University of California, Berkeley, scientists have shown that ionized plasmas like those in neon lights and plasma TVs not only can sterilize water, but make it antimicrobial – able to kill bacteria – for as long as a week after treatment.
A brief spark in air produces a low-temperature plasma of partially ionized and dissociated oxygen and nitrogen that will diffuse into nearby liquids or skin, where they can kill microbes similar to the way some drugs and immune cells kill microbes by generating similar or identical reactive chemicals. Credit: Steve Graves
Devices able to produce such plasmas are cheap, which means they could be life-savers in developing countries, disaster areas or on the battlefield where sterile water for medical use – whether delivering babies or major surgery – is in short supply and expensive to produce.
"We know plasmas will kill bacteria in water, but there are so many other possible applications, such as sterilizing medical instruments or enhancing wound healing," said chemical engineer David Graves, the Lam Research Distinguished Professor in Semiconductor Processing at UC Berkeley. "We could come up with a device to use in the home or in remote areas to replace bleach or surgical antibiotics."
Low-temperature plasmas as disinfectants are "an extraordinary innovation with tremendous potential to improve health treatments in developing and disaster-stricken regions," said Phillip Denny, chief administrative officer of UC Berkeley's Blum Center for Developing Economies, which helped fund Graves' research and has a mission of addressing the needs of the poor worldwide.
"One of the most difficult problems associated with medical facilities in low-resource countries is infection control," added Graves. "It is estimated that infections in these countries are a factor of three-to-five times more widespread than in the developed world."
Graves and his UC Berkeley colleagues published a paper in the November issue of the Journal of Physics D: Applied Physics, reporting that water treated with plasma killed essentially all the E. coli bacteria dumped in within a few hours of treatment and still killed 99.9 percent of bacteria added after it sat for seven days. Mutant strains of E. coli have caused outbreaks of intestinal upset and even death when they have contaminated meat, cheese and vegetables.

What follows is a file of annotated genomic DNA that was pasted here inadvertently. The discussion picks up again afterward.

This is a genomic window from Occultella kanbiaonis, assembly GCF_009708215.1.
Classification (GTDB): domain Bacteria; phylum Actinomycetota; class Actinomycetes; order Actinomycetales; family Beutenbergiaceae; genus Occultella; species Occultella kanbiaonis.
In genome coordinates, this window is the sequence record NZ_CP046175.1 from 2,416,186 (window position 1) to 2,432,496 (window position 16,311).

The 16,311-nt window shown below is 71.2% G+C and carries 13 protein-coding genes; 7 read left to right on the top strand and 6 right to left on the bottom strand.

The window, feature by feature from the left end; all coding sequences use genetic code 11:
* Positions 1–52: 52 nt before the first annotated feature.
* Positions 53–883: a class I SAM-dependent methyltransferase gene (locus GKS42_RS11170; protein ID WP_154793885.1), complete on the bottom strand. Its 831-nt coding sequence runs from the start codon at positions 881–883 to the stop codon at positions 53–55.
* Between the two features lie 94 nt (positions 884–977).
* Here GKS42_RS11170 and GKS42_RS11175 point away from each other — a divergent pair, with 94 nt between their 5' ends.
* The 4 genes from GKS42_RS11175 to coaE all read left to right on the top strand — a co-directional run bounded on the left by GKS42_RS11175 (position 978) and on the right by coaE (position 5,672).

Based on other experiments, Graves and colleagues at the University of Maryland in College Park reported Oct. 31 at the annual meeting of the American Vacuum Society that plasma can also "kill" dangerous proteins and lipids – including prions, the infectious agents that cause mad cow disease – that standard sterilization processes leave behind.
In 2009, one of Graves' collaborators from the Max Planck Institute for Extraterrestrial Physics built a device capable of safely disinfecting human skin within seconds, killing even drug-resistant bacteria.
"The field of low-temperature plasmas is booming, and this is not just hype. It's real!" Graves said.
In the study published this month, Graves and his UC Berkeley colleagues showed that plasmas generated by brief sparks in air next to a container of water turned the water about as acidic as vinegar and created a cocktail of highly reactive, ionized molecules – molecules that have lost one or more electrons and thus are eager to react with other molecules. They identified the reactive molecules as hydrogen peroxide and various nitrates and nitrites, all well-known antimicrobials. Nitrates and nitrites have been used for millennia to cure meat, for example.
Graves was puzzled to see, however, that the water was still antimicrobial a week later, even though the peroxide and nitrite concentrations had dropped to nil. This indicated that some other reactive chemical – perhaps a nitrate – remained in the water to kill microbes, he said.
Plasma discharges have been used since the late 1800s to generate ozone for water purification, and some hospitals use low-pressure plasmas to generate hydrogen peroxide to decontaminate surgical instruments. Plasma devices also are used as surgical instruments to remove tissue or coagulate blood. Only recently, however, have low-temperature plasmas been used as disinfectants and for direct medical therapy, said Graves.